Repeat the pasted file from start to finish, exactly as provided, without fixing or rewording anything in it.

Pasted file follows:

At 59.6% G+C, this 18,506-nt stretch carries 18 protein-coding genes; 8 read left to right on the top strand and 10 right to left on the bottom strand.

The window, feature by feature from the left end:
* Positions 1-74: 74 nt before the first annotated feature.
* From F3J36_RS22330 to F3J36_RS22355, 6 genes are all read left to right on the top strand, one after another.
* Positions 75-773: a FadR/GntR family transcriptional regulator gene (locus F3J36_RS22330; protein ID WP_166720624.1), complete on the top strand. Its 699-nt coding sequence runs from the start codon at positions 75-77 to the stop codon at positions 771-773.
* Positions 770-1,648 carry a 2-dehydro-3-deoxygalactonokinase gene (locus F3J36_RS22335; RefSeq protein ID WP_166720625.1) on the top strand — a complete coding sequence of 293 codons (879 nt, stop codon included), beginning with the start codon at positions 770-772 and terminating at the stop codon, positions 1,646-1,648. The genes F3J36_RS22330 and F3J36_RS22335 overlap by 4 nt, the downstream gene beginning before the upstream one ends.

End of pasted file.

At 59.6% G+C, this 18,506-nt stretch carries 18 protein-coding genes; 8 read left to right on the top strand and 10 right to left on the bottom strand.

The window, feature by feature from the left end:
* Positions 1-74: 74 nt before the first annotated feature.
* From F3J36_RS22330 to F3J36_RS22355, 6 genes are all read left to right on the top strand, one after another.
* Positions 75-773: a FadR/GntR family transcriptional regulator gene (locus F3J36_RS22330; protein ID WP_166720624.1), complete on the top strand. Its 699-nt coding sequence runs from the start codon at positions 75-77 to the stop codon at positions 771-773.
* Positions 770-1,648 carry a 2-dehydro-3-deoxygalactonokinase gene (locus F3J36_RS22335; RefSeq protein ID WP_166720625.1) on the top strand — a complete coding sequence of 293 codons (879 nt, stop codon included), beginning with the start codon at positions 770-772 and terminating at the stop codon, positions 1,646-1,648. The genes F3J36_RS22330 and F3J36_RS22335 overlap by 4 nt, the downstream gene beginning before the upstream one ends.